Sources close to the negotiations said Brown telephoned Spanish Prime Minister José Luis Rodríguez Zapatero on Monday night, to inform him that Britain could not back the Alternative Investment Fund Manager (AIFM) directive in its existing form.
Spain, which currently holds the rotating presidency of the European Union, yesterday responded by pulling a debate on the issue from the agenda of an EU finance ministers’ meeting.
Had the debate gone ahead, a majority of European finance ministers would have pushed ahead with the directive against the UK’s wishes.
The main sticking point is the “third countries” section of the directive, which would put up barriers to overseas fund companies looking to sell products to customers such as pension investors in the EU.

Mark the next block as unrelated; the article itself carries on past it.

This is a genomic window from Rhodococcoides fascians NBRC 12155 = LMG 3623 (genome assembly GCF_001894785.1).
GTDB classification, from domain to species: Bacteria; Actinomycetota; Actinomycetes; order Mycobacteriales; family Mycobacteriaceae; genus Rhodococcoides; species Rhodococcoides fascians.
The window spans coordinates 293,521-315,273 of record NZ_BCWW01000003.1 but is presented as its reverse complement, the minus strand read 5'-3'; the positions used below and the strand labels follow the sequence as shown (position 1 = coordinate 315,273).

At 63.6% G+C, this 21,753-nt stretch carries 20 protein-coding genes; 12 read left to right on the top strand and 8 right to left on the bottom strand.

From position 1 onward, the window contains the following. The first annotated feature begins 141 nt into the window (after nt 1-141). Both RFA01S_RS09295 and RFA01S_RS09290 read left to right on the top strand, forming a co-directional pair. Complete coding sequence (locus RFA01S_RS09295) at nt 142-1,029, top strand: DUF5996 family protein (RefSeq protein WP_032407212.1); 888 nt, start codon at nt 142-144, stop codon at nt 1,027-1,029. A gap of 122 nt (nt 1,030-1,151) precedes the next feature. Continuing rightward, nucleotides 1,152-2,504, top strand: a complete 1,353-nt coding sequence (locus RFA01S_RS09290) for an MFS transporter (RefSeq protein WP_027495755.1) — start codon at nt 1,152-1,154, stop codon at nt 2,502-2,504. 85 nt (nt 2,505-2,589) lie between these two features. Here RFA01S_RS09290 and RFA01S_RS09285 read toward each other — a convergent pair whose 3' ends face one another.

Brown’s supporters yesterday hailed a major coup for the Prime Minister, but critics said that the government had been too late to start lobbying against the directive in the first place.
Mark Hoban, shadow financial secretary, said: “ The government failed to provide leadership when the directive was being drafted.”